I am not the man to do lengthy posts and rarely comment on the site, but I thought I'd share my first experience ever in a bike race. I quite enjoy reading race or ride reports, such as Christian Dognon conquering the Pyrénnées or Paul, Mouck or Jason sharing their race experiences. I'm always impressed at the level of detail of their recollection and now understand why.
What a wonderful event organized by a bunch of nice and welcoming people from the town of Terra Cotta in Caledon. This is a race that takes place each year on the long weekend Monday in August and you can buy a one-day license for the event. The 8.7 km course is on closed roads and there is no yellow line rule.
In addition to youth races, there are three adult races: a 26 km Beginner race, a 52 km Intermediate race and a 104 km Elite race. As I never raced before, I enrolled in the 26 km. Other BCCers rode the intermediate: Alex Mulholland, Sage Koh, Deanna Solomon and Colin Matsalla. (Did I miss anyone?)
Here are the results:
Not to brag, but I finished 12th overall in a field of over 100 participants, and third in my age group of 50-59. Not knowing how these things work, I went to store my bike in the car after the race and get my camera, and as I was walking back I heard my name called to the podium but was too far to make it in time, so I missed my first ever moment of public adulation! Ah well, next time. Nevertheless, I picked up my medal and then proceeded to get free snacks and a delicious Neapolitan pizza washed downed with a cold beer.
Now on to the race. I showed up early in order to get my race number and chip, do a good warm-up and try to line up not too far back at the start. After ingesting a banana and an orange, I juiced myself up with a shot from a gel squeeze bottle that cost me almost $10. This stuff is better be good! When the announcer called the competitors to the start line, people rushed to get a good spot. I fared not too badly with only 30ish people in front of me.
The course starts on King Street going east, south on Heritage Road, west on Old School Road and North on Winston Churchill. It's flat except for a big uphill on Heritage and an equivalent downhill on Winston Churchill.
The adrenaline was flowing and the announcer tried to calm our nerves. It was a neutral start on King all the way up to the first turn where the big hill waited for us. Since it was a neutral start, I switched to my small ring as the pace was not too fast in preparation of the hill climb. That hill is about 500 meters from start to end (maybe 50 meters vertically). The elevation is manageable at first but the end is much steeper and you must get out of the saddle. Being in the small ring allowed me to spin up for most of it and I did only a bit of energy-draining out-of-the-saddle effort.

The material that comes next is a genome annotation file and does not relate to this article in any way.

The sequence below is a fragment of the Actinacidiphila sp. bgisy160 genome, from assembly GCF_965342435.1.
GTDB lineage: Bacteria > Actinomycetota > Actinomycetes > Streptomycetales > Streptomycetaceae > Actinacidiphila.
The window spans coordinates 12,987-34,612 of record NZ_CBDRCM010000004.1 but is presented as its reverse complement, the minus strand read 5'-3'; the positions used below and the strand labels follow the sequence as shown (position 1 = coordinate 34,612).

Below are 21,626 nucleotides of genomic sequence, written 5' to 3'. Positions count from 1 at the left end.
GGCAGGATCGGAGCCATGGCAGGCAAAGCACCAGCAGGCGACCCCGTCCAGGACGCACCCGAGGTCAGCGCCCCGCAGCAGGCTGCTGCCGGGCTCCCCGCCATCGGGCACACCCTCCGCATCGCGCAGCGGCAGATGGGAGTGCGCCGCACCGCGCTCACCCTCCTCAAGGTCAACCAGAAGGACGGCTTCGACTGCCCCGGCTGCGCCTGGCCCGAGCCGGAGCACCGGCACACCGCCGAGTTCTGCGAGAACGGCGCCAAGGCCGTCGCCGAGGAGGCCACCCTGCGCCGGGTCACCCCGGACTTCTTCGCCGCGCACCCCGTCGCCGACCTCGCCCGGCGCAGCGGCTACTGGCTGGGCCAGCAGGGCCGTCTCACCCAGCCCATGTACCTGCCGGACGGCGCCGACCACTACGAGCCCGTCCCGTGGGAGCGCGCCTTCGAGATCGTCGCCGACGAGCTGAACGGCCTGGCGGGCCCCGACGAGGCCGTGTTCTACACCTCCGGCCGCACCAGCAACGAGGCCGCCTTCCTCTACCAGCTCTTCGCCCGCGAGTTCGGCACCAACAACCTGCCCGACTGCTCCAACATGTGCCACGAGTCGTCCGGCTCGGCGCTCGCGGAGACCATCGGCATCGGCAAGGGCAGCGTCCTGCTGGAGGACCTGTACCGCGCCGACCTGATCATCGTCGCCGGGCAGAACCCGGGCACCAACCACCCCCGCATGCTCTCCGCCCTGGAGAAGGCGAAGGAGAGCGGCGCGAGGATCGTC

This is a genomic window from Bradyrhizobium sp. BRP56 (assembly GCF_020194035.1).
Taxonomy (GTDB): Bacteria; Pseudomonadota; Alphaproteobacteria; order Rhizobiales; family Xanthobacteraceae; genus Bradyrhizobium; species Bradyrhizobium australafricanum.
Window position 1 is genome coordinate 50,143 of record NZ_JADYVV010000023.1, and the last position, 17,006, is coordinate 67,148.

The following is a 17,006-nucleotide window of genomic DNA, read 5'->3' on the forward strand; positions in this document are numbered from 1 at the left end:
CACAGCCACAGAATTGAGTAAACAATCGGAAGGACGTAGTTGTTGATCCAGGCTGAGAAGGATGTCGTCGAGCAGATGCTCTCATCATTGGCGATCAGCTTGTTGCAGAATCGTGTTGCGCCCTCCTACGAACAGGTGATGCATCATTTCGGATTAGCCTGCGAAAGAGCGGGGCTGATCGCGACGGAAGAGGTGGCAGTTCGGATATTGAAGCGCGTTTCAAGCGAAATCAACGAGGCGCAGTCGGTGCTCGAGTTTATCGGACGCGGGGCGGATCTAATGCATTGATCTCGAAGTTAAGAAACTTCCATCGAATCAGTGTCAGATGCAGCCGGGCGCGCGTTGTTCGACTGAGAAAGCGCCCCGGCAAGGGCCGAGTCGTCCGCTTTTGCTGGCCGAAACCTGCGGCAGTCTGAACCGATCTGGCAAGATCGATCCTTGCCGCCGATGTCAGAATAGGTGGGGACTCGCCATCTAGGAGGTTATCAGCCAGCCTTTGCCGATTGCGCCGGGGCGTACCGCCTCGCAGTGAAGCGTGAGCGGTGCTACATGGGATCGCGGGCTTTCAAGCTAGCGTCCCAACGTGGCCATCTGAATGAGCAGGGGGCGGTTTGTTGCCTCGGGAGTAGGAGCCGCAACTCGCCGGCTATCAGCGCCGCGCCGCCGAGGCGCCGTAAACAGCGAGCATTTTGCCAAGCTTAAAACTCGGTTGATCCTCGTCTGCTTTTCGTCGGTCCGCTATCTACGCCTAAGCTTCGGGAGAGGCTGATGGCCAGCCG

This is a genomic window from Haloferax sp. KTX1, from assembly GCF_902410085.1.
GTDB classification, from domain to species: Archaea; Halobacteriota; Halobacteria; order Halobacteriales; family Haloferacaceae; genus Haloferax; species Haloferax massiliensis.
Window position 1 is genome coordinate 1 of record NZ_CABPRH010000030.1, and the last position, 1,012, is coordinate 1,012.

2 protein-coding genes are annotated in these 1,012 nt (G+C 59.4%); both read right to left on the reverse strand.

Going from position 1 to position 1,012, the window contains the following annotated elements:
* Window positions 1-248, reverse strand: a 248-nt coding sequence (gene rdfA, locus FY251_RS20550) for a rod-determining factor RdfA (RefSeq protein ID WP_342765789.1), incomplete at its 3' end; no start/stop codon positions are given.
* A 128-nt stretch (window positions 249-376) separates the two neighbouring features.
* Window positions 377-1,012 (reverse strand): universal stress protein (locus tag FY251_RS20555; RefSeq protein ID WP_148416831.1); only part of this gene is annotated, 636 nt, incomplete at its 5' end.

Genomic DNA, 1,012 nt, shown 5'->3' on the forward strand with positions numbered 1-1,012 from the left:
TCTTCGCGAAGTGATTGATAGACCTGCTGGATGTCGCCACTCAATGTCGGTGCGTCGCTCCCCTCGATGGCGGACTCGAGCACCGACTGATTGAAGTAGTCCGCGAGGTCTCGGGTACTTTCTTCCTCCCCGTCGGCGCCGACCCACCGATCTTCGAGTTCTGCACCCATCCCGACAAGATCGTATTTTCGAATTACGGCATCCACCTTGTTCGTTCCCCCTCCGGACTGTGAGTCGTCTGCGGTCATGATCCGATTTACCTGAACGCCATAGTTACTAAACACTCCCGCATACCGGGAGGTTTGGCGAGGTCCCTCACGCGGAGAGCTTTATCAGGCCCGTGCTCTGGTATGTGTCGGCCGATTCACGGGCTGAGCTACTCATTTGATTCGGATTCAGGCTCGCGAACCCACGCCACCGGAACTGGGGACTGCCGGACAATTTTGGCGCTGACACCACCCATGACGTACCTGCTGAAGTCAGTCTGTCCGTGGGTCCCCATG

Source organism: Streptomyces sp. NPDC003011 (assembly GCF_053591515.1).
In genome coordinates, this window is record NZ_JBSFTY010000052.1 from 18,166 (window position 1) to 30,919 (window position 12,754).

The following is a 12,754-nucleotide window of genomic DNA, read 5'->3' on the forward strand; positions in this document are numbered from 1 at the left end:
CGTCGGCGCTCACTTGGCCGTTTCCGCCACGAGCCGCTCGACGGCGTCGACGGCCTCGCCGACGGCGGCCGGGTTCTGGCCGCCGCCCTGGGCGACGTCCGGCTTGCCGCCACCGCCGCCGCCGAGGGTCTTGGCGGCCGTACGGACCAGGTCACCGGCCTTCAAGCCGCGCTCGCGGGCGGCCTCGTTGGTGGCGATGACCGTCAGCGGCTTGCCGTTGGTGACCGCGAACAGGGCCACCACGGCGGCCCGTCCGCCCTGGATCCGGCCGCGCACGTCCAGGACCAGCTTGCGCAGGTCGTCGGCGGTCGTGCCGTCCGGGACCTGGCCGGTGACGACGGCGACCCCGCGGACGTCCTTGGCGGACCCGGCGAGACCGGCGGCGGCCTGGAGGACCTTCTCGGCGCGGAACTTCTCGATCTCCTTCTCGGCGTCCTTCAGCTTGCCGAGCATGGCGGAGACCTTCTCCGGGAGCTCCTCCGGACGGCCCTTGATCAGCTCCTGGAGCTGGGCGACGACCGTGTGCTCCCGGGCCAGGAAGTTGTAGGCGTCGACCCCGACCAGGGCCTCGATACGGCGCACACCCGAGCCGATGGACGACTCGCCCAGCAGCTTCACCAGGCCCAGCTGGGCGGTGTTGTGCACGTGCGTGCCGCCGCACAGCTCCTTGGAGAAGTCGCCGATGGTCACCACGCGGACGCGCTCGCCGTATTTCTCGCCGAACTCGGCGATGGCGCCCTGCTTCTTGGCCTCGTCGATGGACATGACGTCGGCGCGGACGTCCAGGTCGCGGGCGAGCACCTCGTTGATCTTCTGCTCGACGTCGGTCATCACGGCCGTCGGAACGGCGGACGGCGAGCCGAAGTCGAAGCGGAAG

The first pass was not too bad and I kept with the pack in a good position. After recuperating, I proceeded to move up the peloton to try to be in the top 15-20 riders. I found it was not too hard to move up by taking a tow from another rider also moving up to the front. It was also manageable to get back in the pack when a rider left a small gap open. It was also pretty safe and civilized: some riders would remind others to hold their line on the first few 90 degree turns. There was an iffy moment when someone ahead braked hard and forced a cascade of breaking down the pack, but everyone kept their cool.
We were going at a good clip until we completed the first loop on King Street, where everyone was trying to stay fresh for the upcoming Heritage Road climb. This is when a breakaway took place that saw 6-7 riders break the main peloton. I completed the climb with my heart rate at 100% of max and hanged on to the chase group with about another dozen riders. I took some gel and drank water to recuperate as our group chased the breakaway. They had maybe 10 seconds on us and we kept them in site. (I say 'we' but took absolutely no pulls whatsoever!) As we completed the second loop we were getting closer but nobody wanted to go too hard before the third and final loop's climb. So the breakaway edged further away as we worked on the third installment of the Heritage Road Hill. Again, with my heart beating at exactly 100% of maximum I hung on to the wheel in front of me to dear life and as he was getting cooked I managed to pass him and make my way to the back of our chase group.
We continued on our merry way, but catching the breakaway was no longer in the cards. When we did the 90 degree turn on Winton Churchill, one rider miscalculated his turn and didn't hold his line. In order to prevent a crash he hit the gravel and had to come to a full stop. The rest of us continued, and we were now down to 10 riders. The two riders pulling at the front were completely cooked after awhile in the slight headwind, and speed came down to below 30 km/hr. My neighbour politely asked them to 'make way' and they more or less obliged as we sped ahead to go down the steep descent just before the soft turn into King street for the last kilometer to the finish line. With the end in sight we all started to sprint to the finish line. Unbeknownst to me, the two riders I was sprinting closest to were in my age group. The winner beat me by 1" and I had the same time as the second place finisher, but he did beat me by half a wheel.
I tried to take pictures of fellow BCCers, they are not very good, but here they are.
Start of the intermediate race:
Alex finished a couple of seconds back in the intermediate race in a bunch sprint. Here he is in the main pack:
Deanna riding away:
Sage on his way to climb the hill:
I couldn't stay to learn how the other BCC members did, so I'd love to hear about your experience.
As many of you I get tremendous enjoyment from this wonderful sport and being a member of BCC is a large part of this with the camaraderie, and the fun and challenging group rides. Thanks Dan for making this such a great cycling club!